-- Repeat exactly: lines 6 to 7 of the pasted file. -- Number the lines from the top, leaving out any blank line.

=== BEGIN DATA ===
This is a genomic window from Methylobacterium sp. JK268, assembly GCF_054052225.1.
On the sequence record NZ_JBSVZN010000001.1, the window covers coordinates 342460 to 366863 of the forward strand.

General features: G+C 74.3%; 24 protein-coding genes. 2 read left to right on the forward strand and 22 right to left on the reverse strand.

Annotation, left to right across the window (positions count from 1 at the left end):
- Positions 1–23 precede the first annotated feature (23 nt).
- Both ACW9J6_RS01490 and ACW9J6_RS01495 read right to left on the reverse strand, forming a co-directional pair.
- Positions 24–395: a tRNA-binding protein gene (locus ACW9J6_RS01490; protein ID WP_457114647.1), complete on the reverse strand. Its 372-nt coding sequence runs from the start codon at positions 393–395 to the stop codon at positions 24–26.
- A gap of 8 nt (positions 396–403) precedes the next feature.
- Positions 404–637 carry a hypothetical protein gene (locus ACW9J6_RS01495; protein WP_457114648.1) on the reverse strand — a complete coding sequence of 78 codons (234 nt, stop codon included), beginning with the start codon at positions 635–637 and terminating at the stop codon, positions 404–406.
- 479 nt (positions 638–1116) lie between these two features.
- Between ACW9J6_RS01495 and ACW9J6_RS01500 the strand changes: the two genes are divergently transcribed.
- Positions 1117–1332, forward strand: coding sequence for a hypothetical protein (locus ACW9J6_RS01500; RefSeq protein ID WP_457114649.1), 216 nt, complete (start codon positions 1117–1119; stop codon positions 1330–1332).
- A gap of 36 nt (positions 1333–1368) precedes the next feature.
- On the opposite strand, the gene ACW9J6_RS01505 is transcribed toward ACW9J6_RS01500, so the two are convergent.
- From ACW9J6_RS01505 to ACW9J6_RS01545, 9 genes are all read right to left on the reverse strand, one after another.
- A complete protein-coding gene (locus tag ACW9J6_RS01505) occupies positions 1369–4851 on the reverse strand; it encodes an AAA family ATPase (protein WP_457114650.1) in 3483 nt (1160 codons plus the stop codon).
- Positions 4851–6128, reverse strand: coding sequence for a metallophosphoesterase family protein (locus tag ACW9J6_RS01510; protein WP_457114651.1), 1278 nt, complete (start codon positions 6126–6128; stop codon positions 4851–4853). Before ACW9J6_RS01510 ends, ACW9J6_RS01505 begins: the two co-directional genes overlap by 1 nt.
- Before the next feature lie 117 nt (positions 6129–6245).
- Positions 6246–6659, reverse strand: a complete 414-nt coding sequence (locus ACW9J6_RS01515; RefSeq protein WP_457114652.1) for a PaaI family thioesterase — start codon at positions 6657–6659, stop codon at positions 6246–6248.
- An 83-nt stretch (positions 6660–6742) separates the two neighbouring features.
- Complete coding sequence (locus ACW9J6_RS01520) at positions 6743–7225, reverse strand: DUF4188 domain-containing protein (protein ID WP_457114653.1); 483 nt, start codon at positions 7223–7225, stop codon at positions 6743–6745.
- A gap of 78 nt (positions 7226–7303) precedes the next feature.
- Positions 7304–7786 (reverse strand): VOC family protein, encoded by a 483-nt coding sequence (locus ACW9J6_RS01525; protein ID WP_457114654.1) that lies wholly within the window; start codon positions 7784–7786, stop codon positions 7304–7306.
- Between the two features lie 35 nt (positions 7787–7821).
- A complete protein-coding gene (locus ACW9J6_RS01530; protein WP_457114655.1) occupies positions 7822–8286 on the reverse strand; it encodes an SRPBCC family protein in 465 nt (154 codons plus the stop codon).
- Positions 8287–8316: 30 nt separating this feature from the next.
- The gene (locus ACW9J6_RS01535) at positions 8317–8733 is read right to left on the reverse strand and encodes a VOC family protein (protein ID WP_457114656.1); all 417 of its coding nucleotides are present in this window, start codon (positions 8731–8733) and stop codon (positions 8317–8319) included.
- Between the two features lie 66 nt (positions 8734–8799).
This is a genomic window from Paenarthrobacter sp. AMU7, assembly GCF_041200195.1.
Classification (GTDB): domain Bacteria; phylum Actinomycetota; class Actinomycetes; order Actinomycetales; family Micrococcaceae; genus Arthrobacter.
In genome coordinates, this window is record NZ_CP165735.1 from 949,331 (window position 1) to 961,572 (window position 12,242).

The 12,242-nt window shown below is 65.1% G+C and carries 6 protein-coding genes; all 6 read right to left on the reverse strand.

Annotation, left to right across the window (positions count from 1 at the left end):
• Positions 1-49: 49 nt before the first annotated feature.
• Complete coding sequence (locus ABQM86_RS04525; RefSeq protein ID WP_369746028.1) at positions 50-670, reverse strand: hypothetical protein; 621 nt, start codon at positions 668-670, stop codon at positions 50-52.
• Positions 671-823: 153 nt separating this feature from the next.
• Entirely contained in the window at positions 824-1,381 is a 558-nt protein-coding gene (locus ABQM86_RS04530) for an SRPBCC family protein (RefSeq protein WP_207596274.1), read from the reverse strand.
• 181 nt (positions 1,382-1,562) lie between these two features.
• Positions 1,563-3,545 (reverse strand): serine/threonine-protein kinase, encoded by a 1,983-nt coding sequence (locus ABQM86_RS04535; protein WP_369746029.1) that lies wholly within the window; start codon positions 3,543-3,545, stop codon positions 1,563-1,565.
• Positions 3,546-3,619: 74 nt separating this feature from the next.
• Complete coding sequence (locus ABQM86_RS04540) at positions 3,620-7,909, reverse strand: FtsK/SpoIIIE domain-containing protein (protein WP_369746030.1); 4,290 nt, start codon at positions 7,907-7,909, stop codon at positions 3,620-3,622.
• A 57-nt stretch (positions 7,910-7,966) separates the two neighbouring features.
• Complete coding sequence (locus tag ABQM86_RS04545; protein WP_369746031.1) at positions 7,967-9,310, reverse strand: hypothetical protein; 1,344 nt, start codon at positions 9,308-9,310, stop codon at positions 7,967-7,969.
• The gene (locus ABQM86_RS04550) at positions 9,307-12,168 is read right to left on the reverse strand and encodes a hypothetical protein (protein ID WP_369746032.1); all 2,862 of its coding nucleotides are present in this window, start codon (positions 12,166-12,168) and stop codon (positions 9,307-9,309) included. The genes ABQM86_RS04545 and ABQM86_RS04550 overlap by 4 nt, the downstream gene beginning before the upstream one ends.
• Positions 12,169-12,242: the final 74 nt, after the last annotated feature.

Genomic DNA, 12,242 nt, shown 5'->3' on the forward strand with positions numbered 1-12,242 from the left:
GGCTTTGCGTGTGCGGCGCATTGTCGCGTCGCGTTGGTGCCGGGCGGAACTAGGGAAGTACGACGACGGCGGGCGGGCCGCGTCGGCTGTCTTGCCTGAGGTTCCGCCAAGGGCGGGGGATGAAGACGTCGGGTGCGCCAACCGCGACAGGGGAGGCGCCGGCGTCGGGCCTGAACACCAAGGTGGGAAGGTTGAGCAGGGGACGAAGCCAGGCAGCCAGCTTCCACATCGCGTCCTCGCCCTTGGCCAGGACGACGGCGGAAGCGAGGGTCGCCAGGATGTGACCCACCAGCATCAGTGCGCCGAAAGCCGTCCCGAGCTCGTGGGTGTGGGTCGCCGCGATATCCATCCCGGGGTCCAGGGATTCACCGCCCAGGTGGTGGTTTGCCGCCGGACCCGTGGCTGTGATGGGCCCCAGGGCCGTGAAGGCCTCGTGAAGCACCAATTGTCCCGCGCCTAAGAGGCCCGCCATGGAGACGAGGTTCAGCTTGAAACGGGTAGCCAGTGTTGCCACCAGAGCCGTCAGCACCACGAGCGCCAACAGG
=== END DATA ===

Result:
- Both ACW9J6_RS01490 and ACW9J6_RS01495 read right to left on the reverse strand, forming a co-directional pair.
- Positions 24–395: a tRNA-binding protein gene (locus ACW9J6_RS01490; protein ID WP_457114647.1), complete on the reverse strand. Its 372-nt coding sequence runs from the start codon at positions 393–395 to the stop codon at positions 24–26.